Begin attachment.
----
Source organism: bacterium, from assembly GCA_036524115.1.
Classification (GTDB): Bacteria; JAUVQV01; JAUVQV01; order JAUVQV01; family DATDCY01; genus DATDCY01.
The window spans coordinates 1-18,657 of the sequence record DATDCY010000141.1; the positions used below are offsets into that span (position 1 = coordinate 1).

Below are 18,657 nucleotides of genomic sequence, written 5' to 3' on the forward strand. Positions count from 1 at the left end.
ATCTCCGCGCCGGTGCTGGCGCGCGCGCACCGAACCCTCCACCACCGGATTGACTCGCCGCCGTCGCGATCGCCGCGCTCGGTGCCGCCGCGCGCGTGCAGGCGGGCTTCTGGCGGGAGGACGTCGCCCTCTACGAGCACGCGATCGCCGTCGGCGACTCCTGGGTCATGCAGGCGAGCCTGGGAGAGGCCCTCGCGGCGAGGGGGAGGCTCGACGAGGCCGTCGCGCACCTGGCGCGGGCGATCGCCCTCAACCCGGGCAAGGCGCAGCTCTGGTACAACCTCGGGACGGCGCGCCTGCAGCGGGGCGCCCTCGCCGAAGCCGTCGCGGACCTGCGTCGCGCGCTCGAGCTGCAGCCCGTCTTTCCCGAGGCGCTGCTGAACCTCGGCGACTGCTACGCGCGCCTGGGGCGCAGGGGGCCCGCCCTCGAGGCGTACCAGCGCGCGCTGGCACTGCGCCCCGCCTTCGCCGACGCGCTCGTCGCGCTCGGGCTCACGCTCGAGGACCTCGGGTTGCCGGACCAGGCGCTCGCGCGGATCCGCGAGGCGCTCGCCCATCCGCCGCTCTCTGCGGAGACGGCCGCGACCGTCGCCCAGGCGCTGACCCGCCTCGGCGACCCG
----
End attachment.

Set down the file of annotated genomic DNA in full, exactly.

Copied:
Source organism: bacterium, from assembly GCA_036524115.1.
Classification (GTDB): Bacteria; JAUVQV01; JAUVQV01; order JAUVQV01; family DATDCY01; genus DATDCY01.
The window spans coordinates 1-18,657 of the sequence record DATDCY010000141.1; the positions used below are offsets into that span (position 1 = coordinate 1).

Below are 18,657 nucleotides of genomic sequence, written 5' to 3' on the forward strand. Positions count from 1 at the left end.
ATCTCCGCGCCGGTGCTGGCGCGCGCGCACCGAACCCTCCACCACCGGATTGACTCGCCGCCGTCGCGATCGCCGCGCTCGGTGCCGCCGCGCGCGTGCAGGCGGGCTTCTGGCGGGAGGACGTCGCCCTCTACGAGCACGCGATCGCCGTCGGCGACTCCTGGGTCATGCAGGCGAGCCTGGGAGAGGCCCTCGCGGCGAGGGGGAGGCTCGACGAGGCCGTCGCGCACCTGGCGCGGGCGATCGCCCTCAACCCGGGCAAGGCGCAGCTCTGGTACAACCTCGGGACGGCGCGCCTGCAGCGGGGCGCCCTCGCCGAAGCCGTCGCGGACCTGCGTCGCGCGCTCGAGCTGCAGCCCGTCTTTCCCGAGGCGCTGCTGAACCTCGGCGACTGCTACGCGCGCCTGGGGCGCAGGGGGCCCGCCCTCGAGGCGTACCAGCGCGCGCTGGCACTGCGCCCCGCCTTCGCCGACGCGCTCGTCGCGCTCGGGCTCACGCTCGAGGACCTCGGGTTGCCGGACCAGGCGCTCGCGCGGATCCGCGAGGCGCTCGCCCATCCGCCGCTCTCTGCGGAGACGGCCGCGACCGTCGCCCAGGCGCTGACCCGCCTCGGCGACCCG